30: Oceanside star Jerry Garrett is ruled academically ineligible for the second time this school year. . . . SDSU senior center Chana Perry is named to the Kodak All-American women’s basketball team.


2: Three-time champion Steve Scott is upset by Kenyan Yobes Ondieki in the Carlsbad 5,000. Ondieki’s time of 13 minutes 26 seconds breaks Scott’s world best.


8: A doubles victory by Ken Flach and Robert Seguso over Yannick Noah and Guy Forget clinches the Davis Cup quarterfinal for the United States in matches played at the Sports Arena. The doubles triumph coupled with singles victories by John McEnroe and Andre Agassi a day earlier gives the U.S. an insurmountable 3-0 lead.

14: Tony Siegle leaves the Philadelphia Phillies’ front office to accept a job with the Padres as vice president/personnel. He would later call it the worst decision of his baseball career. He was chastised and criticized the next eight months by the media and on Dec. 8 was fired.

19: Rancho Buena Vista running star Kira Jorgensen signs a national letter-of-intent with UCLA. Jorgensen had been considering Cal Poly-San Luis Obispo.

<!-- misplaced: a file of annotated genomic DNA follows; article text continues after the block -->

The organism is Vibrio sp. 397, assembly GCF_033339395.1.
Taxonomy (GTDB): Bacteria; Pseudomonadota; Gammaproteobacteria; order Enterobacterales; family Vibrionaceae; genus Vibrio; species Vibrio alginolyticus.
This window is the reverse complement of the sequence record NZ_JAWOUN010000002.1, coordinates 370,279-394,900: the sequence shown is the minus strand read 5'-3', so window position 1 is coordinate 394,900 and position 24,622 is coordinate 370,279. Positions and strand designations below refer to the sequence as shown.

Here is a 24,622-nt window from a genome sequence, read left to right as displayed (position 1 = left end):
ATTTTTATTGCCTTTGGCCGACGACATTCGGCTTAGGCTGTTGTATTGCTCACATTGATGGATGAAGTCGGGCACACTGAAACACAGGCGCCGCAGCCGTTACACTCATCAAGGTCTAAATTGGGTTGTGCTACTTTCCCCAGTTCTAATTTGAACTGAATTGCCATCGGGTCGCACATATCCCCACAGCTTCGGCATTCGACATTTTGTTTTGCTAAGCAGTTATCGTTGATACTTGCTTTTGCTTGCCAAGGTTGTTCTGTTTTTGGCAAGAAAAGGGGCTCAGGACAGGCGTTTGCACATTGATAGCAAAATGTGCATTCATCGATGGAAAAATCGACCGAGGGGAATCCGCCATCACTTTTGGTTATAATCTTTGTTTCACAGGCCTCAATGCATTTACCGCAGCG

16: Cardiff’s Marianne Berglund wins her third women’s Bud Light La Jolla Grand Prix bicycle race. Alex Stieda, a native of Vancouver, captures the men’s division.


22: Fallbrook shotputter Brent Noon and San Pasqual miler Francis O’Neill win at the Mt. SAC Relays.

30: La Jolla’s James Conda wins the boys’ 14 division of the prestigious Ojai tennis tournament.


4: Brent Noon continues his incredible year with a national best shotput toss of 69-8 1/4 in a dual meet. Orange Glen’s Lenny McGill leaps 50-4 in the triple jump for the state lead. . . . USD and SDSU women’s tennis teams are given bids to the NCAA Tournament.


6: Coronado’s Angelica Gavaldon is defeated in the final of the Seventeen Magazine Tennis Tournament.

10: The UCSD women’s tennis team wins its third NCAA Division III title with a 8-1 victory over Kenyon College of Ohio.

12: SDSU and USD women’s tennis teams lose in the second round of the NCAA Tournament.

17: David Thornton of Bonita Vista wins the section boys’ golf title at Singing Hills.


19: Monte Vista senior Kristen Walls wins her second section diving title. Mt. Carmel’s Mark Dunn takes the boys’ title.